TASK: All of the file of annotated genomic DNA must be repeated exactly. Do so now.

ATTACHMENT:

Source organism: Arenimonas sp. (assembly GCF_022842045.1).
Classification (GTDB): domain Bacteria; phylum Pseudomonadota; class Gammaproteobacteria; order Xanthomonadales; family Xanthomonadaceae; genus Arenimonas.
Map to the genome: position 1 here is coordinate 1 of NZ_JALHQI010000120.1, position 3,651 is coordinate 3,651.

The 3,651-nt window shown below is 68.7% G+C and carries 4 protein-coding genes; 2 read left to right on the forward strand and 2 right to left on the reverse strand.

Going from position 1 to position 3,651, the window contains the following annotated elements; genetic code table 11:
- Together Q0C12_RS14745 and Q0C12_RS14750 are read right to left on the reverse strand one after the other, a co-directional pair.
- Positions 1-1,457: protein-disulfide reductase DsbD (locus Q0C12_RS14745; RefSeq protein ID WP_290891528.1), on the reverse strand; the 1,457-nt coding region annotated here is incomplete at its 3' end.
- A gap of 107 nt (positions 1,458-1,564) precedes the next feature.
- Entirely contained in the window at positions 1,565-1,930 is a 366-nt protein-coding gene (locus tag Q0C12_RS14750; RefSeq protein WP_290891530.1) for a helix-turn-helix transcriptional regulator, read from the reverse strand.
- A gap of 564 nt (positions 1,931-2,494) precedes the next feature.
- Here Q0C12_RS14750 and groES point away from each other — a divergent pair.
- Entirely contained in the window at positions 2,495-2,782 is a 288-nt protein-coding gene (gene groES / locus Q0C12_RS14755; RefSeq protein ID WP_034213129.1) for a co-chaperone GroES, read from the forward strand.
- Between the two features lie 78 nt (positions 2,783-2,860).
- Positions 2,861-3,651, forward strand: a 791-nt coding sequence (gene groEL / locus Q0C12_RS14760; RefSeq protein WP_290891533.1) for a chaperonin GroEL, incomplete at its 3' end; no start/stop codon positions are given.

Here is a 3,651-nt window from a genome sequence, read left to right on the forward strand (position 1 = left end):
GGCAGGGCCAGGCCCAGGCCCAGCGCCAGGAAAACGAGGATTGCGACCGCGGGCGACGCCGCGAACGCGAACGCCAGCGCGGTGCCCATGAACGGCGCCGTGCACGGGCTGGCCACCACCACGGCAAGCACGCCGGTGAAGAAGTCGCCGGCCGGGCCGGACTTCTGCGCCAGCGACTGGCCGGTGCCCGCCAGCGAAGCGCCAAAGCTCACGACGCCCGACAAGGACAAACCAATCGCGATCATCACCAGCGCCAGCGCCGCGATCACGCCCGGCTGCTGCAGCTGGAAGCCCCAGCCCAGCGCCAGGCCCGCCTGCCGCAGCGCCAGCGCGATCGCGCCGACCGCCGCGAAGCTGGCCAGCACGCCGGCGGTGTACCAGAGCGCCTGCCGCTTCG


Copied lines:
Source organism: Arenimonas sp. (assembly GCF_022842045.1).
Classification (GTDB): domain Bacteria; phylum Pseudomonadota; class Gammaproteobacteria; order Xanthomonadales; family Xanthomonadaceae; genus Arenimonas.
Map to the genome: position 1 here is coordinate 1 of NZ_JALHQI010000120.1, position 3,651 is coordinate 3,651.

The 3,651-nt window shown below is 68.7% G+C and carries 4 protein-coding genes; 2 read left to right on the forward strand and 2 right to left on the reverse strand.

Going from position 1 to position 3,651, the window contains the following annotated elements; genetic code table 11:
- Together Q0C12_RS14745 and Q0C12_RS14750 are read right to left on the reverse strand one after the other, a co-directional pair.
- Positions 1-1,457: protein-disulfide reductase DsbD (locus Q0C12_RS14745; RefSeq protein ID WP_290891528.1), on the reverse strand; the 1,457-nt coding region annotated here is incomplete at its 3' end.
- A gap of 107 nt (positions 1,458-1,564) precedes the next feature.
- Entirely contained in the window at positions 1,565-1,930 is a 366-nt protein-coding gene (locus tag Q0C12_RS14750; RefSeq protein WP_290891530.1) for a helix-turn-helix transcriptional regulator, read from the reverse strand.
- A gap of 564 nt (positions 1,931-2,494) precedes the next feature.
- Here Q0C12_RS14750 and groES point away from each other — a divergent pair.
- Entirely contained in the window at positions 2,495-2,782 is a 288-nt protein-coding gene (gene groES / locus Q0C12_RS14755; RefSeq protein ID WP_034213129.1) for a co-chaperone GroES, read from the forward strand.
- Between the two features lie 78 nt (positions 2,783-2,860).
- Positions 2,861-3,651, forward strand: a 791-nt coding sequence (gene groEL / locus Q0C12_RS14760; RefSeq protein WP_290891533.1) for a chaperonin GroEL, incomplete at its 3' end; no start/stop codon positions are given.

Here is a 3,651-nt window from a genome sequence, read left to right on the forward strand (position 1 = left end):
GGCAGGGCCAGGCCCAGGCCCAGCGCCAGGAAAACGAGGATTGCGACCGCGGGCGACGCCGCGAACGCGAACGCCAGCGCGGTGCCCATGAACGGCGCCGTGCACGGGCTGGCCACCACCACGGCAAGCACGCCGGTGAAGAAGTCGCCGGCCGGGCCGGACTTCTGCGCCAGCGACTGGCCGGTGCCCGCCAGCGAAGCGCCAAAGCTCACGACGCCCGACAAGGACAAACCAATCGCGATCATCACCAGCGCCAGCGCCGCGATCACGCCCGGCTGCTGCAGCTGGAAGCCCCAGCCCAGCGCCAGGCCCGCCTGCCGCAGCGCCAGCGCGATCGCGCCGACCGCCGCGAAGCTGGCCAGCACGCCGGCGGTGTACCAGAGCGCCTGCCGCTTCG